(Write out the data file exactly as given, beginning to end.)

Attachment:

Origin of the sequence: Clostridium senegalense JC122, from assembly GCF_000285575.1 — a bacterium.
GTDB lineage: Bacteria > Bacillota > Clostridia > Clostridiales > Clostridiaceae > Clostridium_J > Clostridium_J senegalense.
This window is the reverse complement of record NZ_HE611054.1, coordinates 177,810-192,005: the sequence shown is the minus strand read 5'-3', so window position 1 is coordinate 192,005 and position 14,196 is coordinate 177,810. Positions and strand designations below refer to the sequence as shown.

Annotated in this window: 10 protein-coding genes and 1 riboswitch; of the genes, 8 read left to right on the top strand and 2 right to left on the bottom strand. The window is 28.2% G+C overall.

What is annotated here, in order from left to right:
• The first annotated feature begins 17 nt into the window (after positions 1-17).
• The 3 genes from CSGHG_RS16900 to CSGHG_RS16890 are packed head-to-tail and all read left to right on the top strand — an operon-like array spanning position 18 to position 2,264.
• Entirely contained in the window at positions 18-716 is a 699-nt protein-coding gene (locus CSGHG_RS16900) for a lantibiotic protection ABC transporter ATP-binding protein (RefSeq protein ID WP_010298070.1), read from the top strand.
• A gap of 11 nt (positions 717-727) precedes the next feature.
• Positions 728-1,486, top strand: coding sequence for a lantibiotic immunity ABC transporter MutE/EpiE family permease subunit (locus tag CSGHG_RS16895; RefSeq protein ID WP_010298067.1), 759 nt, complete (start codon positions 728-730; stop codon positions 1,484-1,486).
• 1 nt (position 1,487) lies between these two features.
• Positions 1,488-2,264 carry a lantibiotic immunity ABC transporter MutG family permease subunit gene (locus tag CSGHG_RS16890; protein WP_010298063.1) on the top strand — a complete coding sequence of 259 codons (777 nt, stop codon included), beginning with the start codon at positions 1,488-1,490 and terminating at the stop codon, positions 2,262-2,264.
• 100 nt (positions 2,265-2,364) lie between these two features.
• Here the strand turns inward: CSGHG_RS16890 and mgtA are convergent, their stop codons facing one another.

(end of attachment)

Origin of the sequence: Clostridium senegalense JC122, from assembly GCF_000285575.1 — a bacterium.
GTDB lineage: Bacteria > Bacillota > Clostridia > Clostridiales > Clostridiaceae > Clostridium_J > Clostridium_J senegalense.
This window is the reverse complement of record NZ_HE611054.1, coordinates 177,810-192,005: the sequence shown is the minus strand read 5'-3', so window position 1 is coordinate 192,005 and position 14,196 is coordinate 177,810. Positions and strand designations below refer to the sequence as shown.

Annotated in this window: 10 protein-coding genes and 1 riboswitch; of the genes, 8 read left to right on the top strand and 2 right to left on the bottom strand. The window is 28.2% G+C overall.

What is annotated here, in order from left to right:
• The first annotated feature begins 17 nt into the window (after positions 1-17).
• The 3 genes from CSGHG_RS16900 to CSGHG_RS16890 are packed head-to-tail and all read left to right on the top strand — an operon-like array spanning position 18 to position 2,264.
• Entirely contained in the window at positions 18-716 is a 699-nt protein-coding gene (locus CSGHG_RS16900) for a lantibiotic protection ABC transporter ATP-binding protein (RefSeq protein ID WP_010298070.1), read from the top strand.
• A gap of 11 nt (positions 717-727) precedes the next feature.
• Positions 728-1,486, top strand: coding sequence for a lantibiotic immunity ABC transporter MutE/EpiE family permease subunit (locus tag CSGHG_RS16895; RefSeq protein ID WP_010298067.1), 759 nt, complete (start codon positions 728-730; stop codon positions 1,484-1,486).
• 1 nt (position 1,487) lies between these two features.
• Positions 1,488-2,264 carry a lantibiotic immunity ABC transporter MutG family permease subunit gene (locus tag CSGHG_RS16890; protein WP_010298063.1) on the top strand — a complete coding sequence of 259 codons (777 nt, stop codon included), beginning with the start codon at positions 1,488-1,490 and terminating at the stop codon, positions 2,262-2,264.
• 100 nt (positions 2,265-2,364) lie between these two features.
• Here the strand turns inward: CSGHG_RS16890 and mgtA are convergent, their stop codons facing one another.